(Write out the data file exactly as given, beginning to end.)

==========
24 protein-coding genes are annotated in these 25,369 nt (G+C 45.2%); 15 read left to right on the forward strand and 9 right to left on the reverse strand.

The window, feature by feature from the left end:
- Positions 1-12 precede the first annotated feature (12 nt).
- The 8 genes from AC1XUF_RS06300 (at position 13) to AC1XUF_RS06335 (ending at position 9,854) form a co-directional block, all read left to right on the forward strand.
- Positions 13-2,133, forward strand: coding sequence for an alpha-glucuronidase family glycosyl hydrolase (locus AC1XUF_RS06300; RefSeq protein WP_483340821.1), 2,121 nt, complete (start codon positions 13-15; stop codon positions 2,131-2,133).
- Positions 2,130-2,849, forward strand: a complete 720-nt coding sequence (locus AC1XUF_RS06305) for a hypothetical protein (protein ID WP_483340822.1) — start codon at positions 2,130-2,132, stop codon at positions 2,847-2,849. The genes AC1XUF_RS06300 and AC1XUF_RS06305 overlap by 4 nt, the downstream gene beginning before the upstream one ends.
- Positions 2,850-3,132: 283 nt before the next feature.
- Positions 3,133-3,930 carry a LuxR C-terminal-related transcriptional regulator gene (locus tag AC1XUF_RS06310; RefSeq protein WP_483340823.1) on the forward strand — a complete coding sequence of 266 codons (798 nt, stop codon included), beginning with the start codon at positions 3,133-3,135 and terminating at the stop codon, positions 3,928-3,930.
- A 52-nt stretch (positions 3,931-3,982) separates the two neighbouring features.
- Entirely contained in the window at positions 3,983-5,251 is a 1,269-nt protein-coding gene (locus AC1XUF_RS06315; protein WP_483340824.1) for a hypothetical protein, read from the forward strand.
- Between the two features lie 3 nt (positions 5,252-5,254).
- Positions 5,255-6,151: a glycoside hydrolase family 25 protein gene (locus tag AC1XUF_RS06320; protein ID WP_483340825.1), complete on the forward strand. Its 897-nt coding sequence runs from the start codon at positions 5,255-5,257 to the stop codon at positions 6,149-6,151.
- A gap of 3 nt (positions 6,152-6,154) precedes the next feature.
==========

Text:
24 protein-coding genes are annotated in these 25,369 nt (G+C 45.2%); 15 read left to right on the forward strand and 9 right to left on the reverse strand.

The window, feature by feature from the left end:
- Positions 1-12 precede the first annotated feature (12 nt).
- The 8 genes from AC1XUF_RS06300 (at position 13) to AC1XUF_RS06335 (ending at position 9,854) form a co-directional block, all read left to right on the forward strand.
- Positions 13-2,133, forward strand: coding sequence for an alpha-glucuronidase family glycosyl hydrolase (locus AC1XUF_RS06300; RefSeq protein WP_483340821.1), 2,121 nt, complete (start codon positions 13-15; stop codon positions 2,131-2,133).
- Positions 2,130-2,849, forward strand: a complete 720-nt coding sequence (locus AC1XUF_RS06305) for a hypothetical protein (protein ID WP_483340822.1) — start codon at positions 2,130-2,132, stop codon at positions 2,847-2,849. The genes AC1XUF_RS06300 and AC1XUF_RS06305 overlap by 4 nt, the downstream gene beginning before the upstream one ends.
- Positions 2,850-3,132: 283 nt before the next feature.
- Positions 3,133-3,930 carry a LuxR C-terminal-related transcriptional regulator gene (locus tag AC1XUF_RS06310; RefSeq protein WP_483340823.1) on the forward strand — a complete coding sequence of 266 codons (798 nt, stop codon included), beginning with the start codon at positions 3,133-3,135 and terminating at the stop codon, positions 3,928-3,930.
- A 52-nt stretch (positions 3,931-3,982) separates the two neighbouring features.
- Entirely contained in the window at positions 3,983-5,251 is a 1,269-nt protein-coding gene (locus AC1XUF_RS06315; protein WP_483340824.1) for a hypothetical protein, read from the forward strand.
- Between the two features lie 3 nt (positions 5,252-5,254).
- Positions 5,255-6,151: a glycoside hydrolase family 25 protein gene (locus tag AC1XUF_RS06320; protein ID WP_483340825.1), complete on the forward strand. Its 897-nt coding sequence runs from the start codon at positions 5,255-5,257 to the stop codon at positions 6,149-6,151.
- A gap of 3 nt (positions 6,152-6,154) precedes the next feature.